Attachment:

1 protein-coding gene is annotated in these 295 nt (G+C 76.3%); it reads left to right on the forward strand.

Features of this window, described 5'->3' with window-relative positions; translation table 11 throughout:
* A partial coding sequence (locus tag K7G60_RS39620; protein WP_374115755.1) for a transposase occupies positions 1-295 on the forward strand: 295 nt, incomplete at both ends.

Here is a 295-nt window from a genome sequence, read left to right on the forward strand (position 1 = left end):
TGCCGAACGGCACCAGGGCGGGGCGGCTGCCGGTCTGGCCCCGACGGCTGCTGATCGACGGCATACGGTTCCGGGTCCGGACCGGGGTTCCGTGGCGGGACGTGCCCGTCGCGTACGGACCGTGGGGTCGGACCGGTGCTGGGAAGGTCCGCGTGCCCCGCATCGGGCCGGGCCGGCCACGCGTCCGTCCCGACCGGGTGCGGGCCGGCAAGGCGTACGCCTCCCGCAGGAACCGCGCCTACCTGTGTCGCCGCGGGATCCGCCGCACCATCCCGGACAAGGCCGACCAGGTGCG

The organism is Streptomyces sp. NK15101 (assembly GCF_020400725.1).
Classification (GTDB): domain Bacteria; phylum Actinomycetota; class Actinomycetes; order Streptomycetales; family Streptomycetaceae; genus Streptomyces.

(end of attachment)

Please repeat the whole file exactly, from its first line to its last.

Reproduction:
1 protein-coding gene is annotated in these 295 nt (G+C 76.3%); it reads left to right on the forward strand.

Features of this window, described 5'->3' with window-relative positions; translation table 11 throughout:
* A partial coding sequence (locus tag K7G60_RS39620; protein WP_374115755.1) for a transposase occupies positions 1-295 on the forward strand: 295 nt, incomplete at both ends.

Here is a 295-nt window from a genome sequence, read left to right on the forward strand (position 1 = left end):
TGCCGAACGGCACCAGGGCGGGGCGGCTGCCGGTCTGGCCCCGACGGCTGCTGATCGACGGCATACGGTTCCGGGTCCGGACCGGGGTTCCGTGGCGGGACGTGCCCGTCGCGTACGGACCGTGGGGTCGGACCGGTGCTGGGAAGGTCCGCGTGCCCCGCATCGGGCCGGGCCGGCCACGCGTCCGTCCCGACCGGGTGCGGGCCGGCAAGGCGTACGCCTCCCGCAGGAACCGCGCCTACCTGTGTCGCCGCGGGATCCGCCGCACCATCCCGGACAAGGCCGACCAGGTGCG

The organism is Streptomyces sp. NK15101 (assembly GCF_020400725.1).
Classification (GTDB): domain Bacteria; phylum Actinomycetota; class Actinomycetes; order Streptomycetales; family Streptomycetaceae; genus Streptomyces.